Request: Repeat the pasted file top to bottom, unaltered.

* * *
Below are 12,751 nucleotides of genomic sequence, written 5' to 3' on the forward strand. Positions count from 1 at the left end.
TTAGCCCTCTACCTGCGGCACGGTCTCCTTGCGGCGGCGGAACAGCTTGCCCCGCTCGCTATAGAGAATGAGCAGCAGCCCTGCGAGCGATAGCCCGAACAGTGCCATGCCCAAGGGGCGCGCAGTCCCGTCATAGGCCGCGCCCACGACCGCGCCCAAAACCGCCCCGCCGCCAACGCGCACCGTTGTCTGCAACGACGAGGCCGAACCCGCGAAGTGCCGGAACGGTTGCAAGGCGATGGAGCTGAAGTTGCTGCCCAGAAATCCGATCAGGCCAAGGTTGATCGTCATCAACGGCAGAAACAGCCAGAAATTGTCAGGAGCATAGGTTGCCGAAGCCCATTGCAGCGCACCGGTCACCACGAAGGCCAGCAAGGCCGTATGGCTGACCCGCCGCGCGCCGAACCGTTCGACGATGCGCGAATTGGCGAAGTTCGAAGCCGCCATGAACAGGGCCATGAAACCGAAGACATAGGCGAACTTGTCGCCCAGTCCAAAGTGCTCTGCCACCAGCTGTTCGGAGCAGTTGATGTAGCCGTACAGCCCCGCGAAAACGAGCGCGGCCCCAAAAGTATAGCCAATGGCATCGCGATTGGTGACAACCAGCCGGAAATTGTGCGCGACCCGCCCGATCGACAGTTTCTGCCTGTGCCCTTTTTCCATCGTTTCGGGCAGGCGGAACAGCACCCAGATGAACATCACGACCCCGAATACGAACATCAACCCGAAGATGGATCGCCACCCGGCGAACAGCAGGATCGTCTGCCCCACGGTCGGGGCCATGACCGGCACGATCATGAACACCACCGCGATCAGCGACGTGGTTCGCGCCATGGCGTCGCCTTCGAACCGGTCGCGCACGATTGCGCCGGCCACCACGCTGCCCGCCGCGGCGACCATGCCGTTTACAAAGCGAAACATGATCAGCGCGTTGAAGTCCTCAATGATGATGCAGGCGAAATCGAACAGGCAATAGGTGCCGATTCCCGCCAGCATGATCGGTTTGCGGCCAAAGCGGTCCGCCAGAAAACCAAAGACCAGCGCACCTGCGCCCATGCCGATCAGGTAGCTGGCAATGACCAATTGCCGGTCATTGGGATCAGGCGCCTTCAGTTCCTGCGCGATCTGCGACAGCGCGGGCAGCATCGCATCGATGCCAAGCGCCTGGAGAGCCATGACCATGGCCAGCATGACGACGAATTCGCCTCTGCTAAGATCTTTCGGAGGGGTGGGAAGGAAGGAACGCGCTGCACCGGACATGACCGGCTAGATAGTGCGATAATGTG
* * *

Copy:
Below are 12,751 nucleotides of genomic sequence, written 5' to 3' on the forward strand. Positions count from 1 at the left end.
TTAGCCCTCTACCTGCGGCACGGTCTCCTTGCGGCGGCGGAACAGCTTGCCCCGCTCGCTATAGAGAATGAGCAGCAGCCCTGCGAGCGATAGCCCGAACAGTGCCATGCCCAAGGGGCGCGCAGTCCCGTCATAGGCCGCGCCCACGACCGCGCCCAAAACCGCCCCGCCGCCAACGCGCACCGTTGTCTGCAACGACGAGGCCGAACCCGCGAAGTGCCGGAACGGTTGCAAGGCGATGGAGCTGAAGTTGCTGCCCAGAAATCCGATCAGGCCAAGGTTGATCGTCATCAACGGCAGAAACAGCCAGAAATTGTCAGGAGCATAGGTTGCCGAAGCCCATTGCAGCGCACCGGTCACCACGAAGGCCAGCAAGGCCGTATGGCTGACCCGCCGCGCGCCGAACCGTTCGACGATGCGCGAATTGGCGAAGTTCGAAGCCGCCATGAACAGGGCCATGAAACCGAAGACATAGGCGAACTTGTCGCCCAGTCCAAAGTGCTCTGCCACCAGCTGTTCGGAGCAGTTGATGTAGCCGTACAGCCCCGCGAAAACGAGCGCGGCCCCAAAAGTATAGCCAATGGCATCGCGATTGGTGACAACCAGCCGGAAATTGTGCGCGACCCGCCCGATCGACAGTTTCTGCCTGTGCCCTTTTTCCATCGTTTCGGGCAGGCGGAACAGCACCCAGATGAACATCACGACCCCGAATACGAACATCAACCCGAAGATGGATCGCCACCCGGCGAACAGCAGGATCGTCTGCCCCACGGTCGGGGCCATGACCGGCACGATCATGAACACCACCGCGATCAGCGACGTGGTTCGCGCCATGGCGTCGCCTTCGAACCGGTCGCGCACGATTGCGCCGGCCACCACGCTGCCCGCCGCGGCGACCATGCCGTTTACAAAGCGAAACATGATCAGCGCGTTGAAGTCCTCAATGATGATGCAGGCGAAATCGAACAGGCAATAGGTGCCGATTCCCGCCAGCATGATCGGTTTGCGGCCAAAGCGGTCCGCCAGAAAACCAAAGACCAGCGCACCTGCGCCCATGCCGATCAGGTAGCTGGCAATGACCAATTGCCGGTCATTGGGATCAGGCGCCTTCAGTTCCTGCGCGATCTGCGACAGCGCGGGCAGCATCGCATCGATGCCAAGCGCCTGGAGAGCCATGACCATGGCCAGCATGACGACGAATTCGCCTCTGCTAAGATCTTTCGGAGGGGTGGGAAGGAAGGAACGCGCTGCACCGGACATGACCGGCTAGATAGTGCGATAATGTG